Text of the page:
In the open space of the Frac, recently inaugurated in a former banana plantation located on the banks of the Loire, twenty huge wooden doors are aligned along the wall. Flocked with wax fabrics made in Ghana, from the personal collection of this compulsive archivist, these relics of the post-independence period will immediately be reinvested in Tamale to dress the brick walls of the SCCA. Just like the windows, taken from old post-colonial buildings, and the armchairs, also upholstered in colorful vintage prints. A formalist work for those who have accustomed us to more conceptual, large-scale productions on migration, globalization or even economic exchanges. “I collected these fabrics from a grandmother in Tamale, before storing them for ten years in my workshop. I was not comfortable with wax at the time, because of the aesthetics it conveys. Today, I am ready “, he concedes.
On the opposite wall, a display case from the 1950s was salvaged from the library of the Kwame-Nkrumah University of Science and Technology, Kumasi, where Ibrahim Mahama studied fine arts. “In Ghana, it’s a garbage industry. We send the weakest students to study art, he denounces. But they are smart, they have potential. It’s just that people are scared because art is seen as crazy in this country. But we just have a different way of seeing things, he nuances. I want to use my practice as an example to encourage people to let their children take an interest in this discipline and open their eyes to society. »
The trained painter, who graduated in 2013, was fortunate to receive the support of his family. As a child, he drew all the time, and his father ended up pushing him to take a specialized course. “My father of course has other children, and one of them is a surgeon. Thanks to him, my career as an artist could be much more possible”, ironically this former anxious, who is not unhappy to have found a form of freedom thanks to his practice.
Archive for future generations
Mahama paints less and produces little today, leaving his collaborators to materialize his ideas. But for the Frac, he has specially made collages of vinyl covers to complete his collection of vinyl records. high life – he has about 2,000 in total – , which adorns the shelf of his former establishment. The visitor is invited to select the cake of his choice and to play it on a turntable provided for this purpose to explore the Ghanaian musical memory. Sound archives that will then be kept at the Savannah Art Center and made available to future generations.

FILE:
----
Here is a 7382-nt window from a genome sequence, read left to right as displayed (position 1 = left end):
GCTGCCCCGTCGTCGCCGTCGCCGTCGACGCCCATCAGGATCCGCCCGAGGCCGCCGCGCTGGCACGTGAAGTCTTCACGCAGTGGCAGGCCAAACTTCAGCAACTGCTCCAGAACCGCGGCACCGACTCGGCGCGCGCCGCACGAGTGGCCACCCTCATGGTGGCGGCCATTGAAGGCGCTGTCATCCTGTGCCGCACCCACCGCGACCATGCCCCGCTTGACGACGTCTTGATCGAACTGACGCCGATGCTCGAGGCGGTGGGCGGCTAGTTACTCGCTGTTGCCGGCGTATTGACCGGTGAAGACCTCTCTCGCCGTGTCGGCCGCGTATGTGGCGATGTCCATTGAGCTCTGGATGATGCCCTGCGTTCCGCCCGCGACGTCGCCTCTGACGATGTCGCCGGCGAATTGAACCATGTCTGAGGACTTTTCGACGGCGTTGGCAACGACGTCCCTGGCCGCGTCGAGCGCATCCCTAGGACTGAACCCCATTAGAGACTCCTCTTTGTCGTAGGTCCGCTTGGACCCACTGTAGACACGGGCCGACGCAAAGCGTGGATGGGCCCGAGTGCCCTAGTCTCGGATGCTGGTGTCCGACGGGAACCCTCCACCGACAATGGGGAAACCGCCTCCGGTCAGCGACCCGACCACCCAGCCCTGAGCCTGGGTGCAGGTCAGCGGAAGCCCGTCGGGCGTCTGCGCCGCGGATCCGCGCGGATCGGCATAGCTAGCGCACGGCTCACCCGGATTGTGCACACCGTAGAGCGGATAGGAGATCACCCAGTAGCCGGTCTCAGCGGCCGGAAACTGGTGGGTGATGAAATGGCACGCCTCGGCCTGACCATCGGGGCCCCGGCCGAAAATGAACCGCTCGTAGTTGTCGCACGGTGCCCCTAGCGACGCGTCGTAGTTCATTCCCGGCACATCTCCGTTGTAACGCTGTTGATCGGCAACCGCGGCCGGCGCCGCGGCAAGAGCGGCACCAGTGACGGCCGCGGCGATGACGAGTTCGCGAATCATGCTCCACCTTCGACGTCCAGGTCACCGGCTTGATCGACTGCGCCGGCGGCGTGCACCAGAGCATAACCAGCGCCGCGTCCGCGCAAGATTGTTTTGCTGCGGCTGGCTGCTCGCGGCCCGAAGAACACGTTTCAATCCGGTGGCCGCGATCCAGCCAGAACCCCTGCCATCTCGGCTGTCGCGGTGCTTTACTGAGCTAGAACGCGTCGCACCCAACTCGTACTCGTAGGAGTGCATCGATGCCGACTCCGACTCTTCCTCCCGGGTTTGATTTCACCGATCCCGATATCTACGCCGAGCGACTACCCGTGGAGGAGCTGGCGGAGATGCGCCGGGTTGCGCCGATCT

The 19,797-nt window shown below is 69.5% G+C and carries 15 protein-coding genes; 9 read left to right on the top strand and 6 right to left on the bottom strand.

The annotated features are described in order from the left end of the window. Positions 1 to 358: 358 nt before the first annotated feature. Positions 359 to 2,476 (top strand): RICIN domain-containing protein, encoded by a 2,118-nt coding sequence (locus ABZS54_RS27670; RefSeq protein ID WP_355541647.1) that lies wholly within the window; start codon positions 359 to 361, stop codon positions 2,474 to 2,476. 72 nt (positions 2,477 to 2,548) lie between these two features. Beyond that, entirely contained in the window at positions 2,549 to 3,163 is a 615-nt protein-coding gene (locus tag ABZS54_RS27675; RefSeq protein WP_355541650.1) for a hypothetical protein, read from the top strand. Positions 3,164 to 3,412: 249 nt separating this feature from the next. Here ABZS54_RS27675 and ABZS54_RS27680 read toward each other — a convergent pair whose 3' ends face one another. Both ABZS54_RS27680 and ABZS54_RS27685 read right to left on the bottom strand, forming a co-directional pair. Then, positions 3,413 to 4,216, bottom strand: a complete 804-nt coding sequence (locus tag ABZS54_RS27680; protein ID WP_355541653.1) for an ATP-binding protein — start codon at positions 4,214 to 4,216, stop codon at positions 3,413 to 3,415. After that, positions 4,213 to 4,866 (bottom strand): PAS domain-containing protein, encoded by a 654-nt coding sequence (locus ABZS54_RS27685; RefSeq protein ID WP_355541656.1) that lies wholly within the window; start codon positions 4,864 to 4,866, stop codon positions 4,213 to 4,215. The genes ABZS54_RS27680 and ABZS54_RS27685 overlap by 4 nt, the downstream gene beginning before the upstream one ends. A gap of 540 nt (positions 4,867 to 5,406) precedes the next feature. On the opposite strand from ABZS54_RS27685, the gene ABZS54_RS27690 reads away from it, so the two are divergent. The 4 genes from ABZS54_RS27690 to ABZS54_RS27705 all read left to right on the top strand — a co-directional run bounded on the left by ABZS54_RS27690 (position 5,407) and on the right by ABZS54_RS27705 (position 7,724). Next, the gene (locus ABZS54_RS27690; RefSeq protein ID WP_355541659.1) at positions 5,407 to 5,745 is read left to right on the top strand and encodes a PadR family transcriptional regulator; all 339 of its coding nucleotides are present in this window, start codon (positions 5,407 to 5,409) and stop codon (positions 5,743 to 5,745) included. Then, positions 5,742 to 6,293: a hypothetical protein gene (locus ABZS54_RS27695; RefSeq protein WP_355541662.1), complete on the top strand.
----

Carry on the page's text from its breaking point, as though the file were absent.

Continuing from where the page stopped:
It is resolutely towards them that this quasi self-proclaimed mentor turns. It regularly receives buses from 50 schoolchildren and students from neighboring villages on its site, and organizes workshops open to all and free of charge. “When you go to the National Museum, which by the way is in very poor condition, you have to pay admission. How to build an egalitarian society if we still live on the vestiges of a system that destroys our archives and does not provide access to culture for all? he wonders. The simple fact of asking the question threatens you with being called a communist. But it is above all a question of apprehending things for the good of the community, of thinking collectively, insists this follower of Marx’s thought – but not from an economic point of view, he warns. I’m not a business man, I don’t make things for profit. The value of my art is not commercial, it is social. »
Ibrahim Mahama, The Memory of Love, until October 2 at the Frac des Pays de the Loire